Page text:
Monday, September 04, 2000

Boom bypasses Morrow


And for some in Warren Co. village, that's just fine

By Cindi Andrews
The Cincinnati Enquirer

        MORROW — This small village along the Little Miami River is an anomaly in Warren County: It's not growing.

        While developers build houses, offices and factories through most of the rest of the county, there's nothing new in Morrow. Instead of having a Great Clips, Cliff's Barber Shop occupies a corner. Instead of the ubiquitous golf course, there's a park with ball fields.

        That's not altogether a bad thing, some say.

        “I don't want it to turn into anything like Fields Ertel” Road, said Lillian Cooper, 57.

        Ms. Cooper, a native who moved from Washington, D.C., back to Morrow in 1994 to help care for her mother, said there's no place she'd rather live.

        “You can't go outside without somebody coming by and waving,” she said.

        But the stagnant growth — the population was 1,206 in 1990 and is thought to have changed little — is not entirely by choice. Much of the town is in a floodplain, limiting the potential for growth to nearly 500 acres that until recently had been a possible landfill site, said Fred LaFollette, who is both fire chief and village administrator.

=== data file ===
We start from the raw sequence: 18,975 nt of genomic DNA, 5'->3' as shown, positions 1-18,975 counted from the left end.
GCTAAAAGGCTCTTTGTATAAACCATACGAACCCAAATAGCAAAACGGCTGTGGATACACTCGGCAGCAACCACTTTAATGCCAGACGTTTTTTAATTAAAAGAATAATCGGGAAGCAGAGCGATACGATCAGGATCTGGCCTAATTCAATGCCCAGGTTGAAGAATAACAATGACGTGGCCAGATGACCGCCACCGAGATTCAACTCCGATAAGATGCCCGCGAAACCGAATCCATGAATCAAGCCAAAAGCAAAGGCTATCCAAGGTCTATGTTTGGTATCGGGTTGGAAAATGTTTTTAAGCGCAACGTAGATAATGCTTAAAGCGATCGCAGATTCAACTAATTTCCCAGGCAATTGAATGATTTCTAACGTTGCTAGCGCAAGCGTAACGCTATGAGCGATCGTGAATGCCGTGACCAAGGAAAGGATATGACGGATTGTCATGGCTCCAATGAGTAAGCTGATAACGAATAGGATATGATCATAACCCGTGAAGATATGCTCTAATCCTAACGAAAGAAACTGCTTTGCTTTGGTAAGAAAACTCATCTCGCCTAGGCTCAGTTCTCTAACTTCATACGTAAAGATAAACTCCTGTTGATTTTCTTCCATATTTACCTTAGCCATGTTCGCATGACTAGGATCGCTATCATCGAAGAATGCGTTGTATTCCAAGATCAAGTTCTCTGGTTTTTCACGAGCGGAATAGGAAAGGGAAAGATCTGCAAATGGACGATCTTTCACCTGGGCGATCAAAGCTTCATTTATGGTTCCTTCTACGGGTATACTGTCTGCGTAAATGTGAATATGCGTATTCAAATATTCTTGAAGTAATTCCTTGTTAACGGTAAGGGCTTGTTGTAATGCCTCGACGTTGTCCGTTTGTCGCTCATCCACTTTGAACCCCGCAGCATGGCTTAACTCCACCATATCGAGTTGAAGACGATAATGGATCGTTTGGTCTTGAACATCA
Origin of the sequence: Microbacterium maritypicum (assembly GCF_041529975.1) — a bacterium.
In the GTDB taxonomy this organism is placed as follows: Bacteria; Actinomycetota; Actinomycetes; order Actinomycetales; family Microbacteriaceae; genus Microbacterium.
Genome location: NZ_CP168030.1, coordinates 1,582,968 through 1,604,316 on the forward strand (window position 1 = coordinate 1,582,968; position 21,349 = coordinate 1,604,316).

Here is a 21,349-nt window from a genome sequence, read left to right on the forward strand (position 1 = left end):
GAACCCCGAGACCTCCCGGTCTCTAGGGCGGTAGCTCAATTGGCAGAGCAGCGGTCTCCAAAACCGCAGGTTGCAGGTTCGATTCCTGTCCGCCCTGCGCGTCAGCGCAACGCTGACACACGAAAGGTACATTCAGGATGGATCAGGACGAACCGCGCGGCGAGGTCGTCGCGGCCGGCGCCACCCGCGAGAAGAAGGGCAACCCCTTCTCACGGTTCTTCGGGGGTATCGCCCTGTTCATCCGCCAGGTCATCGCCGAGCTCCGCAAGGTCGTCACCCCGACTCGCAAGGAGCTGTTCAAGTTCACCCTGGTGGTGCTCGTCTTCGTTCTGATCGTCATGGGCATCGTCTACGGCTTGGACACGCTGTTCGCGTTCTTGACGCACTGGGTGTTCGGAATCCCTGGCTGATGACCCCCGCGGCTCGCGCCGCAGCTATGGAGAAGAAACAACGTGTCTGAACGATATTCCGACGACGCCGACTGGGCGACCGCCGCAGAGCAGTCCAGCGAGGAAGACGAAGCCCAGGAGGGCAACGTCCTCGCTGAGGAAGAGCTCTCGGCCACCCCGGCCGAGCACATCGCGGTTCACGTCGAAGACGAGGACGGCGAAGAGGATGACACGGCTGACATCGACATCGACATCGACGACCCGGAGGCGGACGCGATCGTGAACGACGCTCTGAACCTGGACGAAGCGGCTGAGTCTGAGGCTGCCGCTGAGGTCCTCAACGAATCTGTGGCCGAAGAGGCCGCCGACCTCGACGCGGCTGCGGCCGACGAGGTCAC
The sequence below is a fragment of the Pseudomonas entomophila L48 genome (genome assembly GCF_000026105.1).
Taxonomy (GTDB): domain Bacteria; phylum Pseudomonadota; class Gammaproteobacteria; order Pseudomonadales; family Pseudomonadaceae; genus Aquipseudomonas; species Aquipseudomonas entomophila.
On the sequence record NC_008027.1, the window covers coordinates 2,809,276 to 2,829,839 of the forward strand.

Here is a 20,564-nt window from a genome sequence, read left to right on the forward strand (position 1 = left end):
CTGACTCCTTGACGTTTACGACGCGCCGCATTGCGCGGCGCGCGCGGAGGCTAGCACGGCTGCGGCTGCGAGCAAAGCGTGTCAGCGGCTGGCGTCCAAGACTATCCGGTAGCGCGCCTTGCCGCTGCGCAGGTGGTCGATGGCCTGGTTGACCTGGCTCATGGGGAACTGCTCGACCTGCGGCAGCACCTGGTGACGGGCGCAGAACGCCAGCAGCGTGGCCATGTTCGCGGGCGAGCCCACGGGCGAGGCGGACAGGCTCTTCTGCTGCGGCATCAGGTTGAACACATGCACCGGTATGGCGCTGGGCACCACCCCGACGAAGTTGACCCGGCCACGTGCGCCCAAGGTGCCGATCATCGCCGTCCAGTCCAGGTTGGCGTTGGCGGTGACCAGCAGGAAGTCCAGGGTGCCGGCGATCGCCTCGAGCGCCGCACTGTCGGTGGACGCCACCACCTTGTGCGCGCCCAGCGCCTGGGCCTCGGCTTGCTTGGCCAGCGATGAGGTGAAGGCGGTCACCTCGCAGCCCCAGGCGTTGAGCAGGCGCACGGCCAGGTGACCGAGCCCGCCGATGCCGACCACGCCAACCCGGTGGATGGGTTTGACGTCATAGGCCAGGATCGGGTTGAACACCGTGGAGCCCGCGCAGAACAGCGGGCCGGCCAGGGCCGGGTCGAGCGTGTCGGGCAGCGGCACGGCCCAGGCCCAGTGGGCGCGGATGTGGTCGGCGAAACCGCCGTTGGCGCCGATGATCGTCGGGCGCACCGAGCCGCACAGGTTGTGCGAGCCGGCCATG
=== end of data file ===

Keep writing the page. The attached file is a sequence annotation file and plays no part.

Morrow's best chance to grow has been by extending its boundaries, but that effort has been rebuffed by affected property owners.

        Just a few miles north, Lebanon City Council members recently told a developer they didn't want to stretch city services into new territory. Morrow has been trying for more than two years to annex Salem Township land up U.S. 22/Ohio 3 toward Roachester.

        “A couple of developments would help us,” Chief LaFollette said. A Procter & Gamble Co. plant wouldn't hurt, either, he joked.

        Subdivisions are on the increase all around Morrow — witness the 15 percent increase in students in the Little Miami Local School District in the past five years — but developers in the township have little incentive to annex into the village.

        It's a circular problem: Lack of growth has made finances tight, which has led to higher taxes for villagers than for many other county residents, which has contributed to landowners' resistance to annexation.

        “It puts the few (residents) in a financial burden,” Chief LaFollette said.

        Morrow has a 1 percent income tax that Salem Township doesn't, county Auditor Nick Nelson said, and township property taxes are about 3.8 mills lower than town taxes.

        The few who are contributing to town coffers are getting fewer: Morrow's largest employer, Little Miami schools, just built its new high school outside town, so employees there no longer will be paying the income tax.

        Morrow also has little to offer Salem residents in the way of services. It doesn't have a sewer system, and most township residents already get water from either Western Water or Morrow. (The county recently shot down a village plan to charge nonresidents more than residents for water.)

        That just leaves police protection and garbage pickup as incentives to annex.

       



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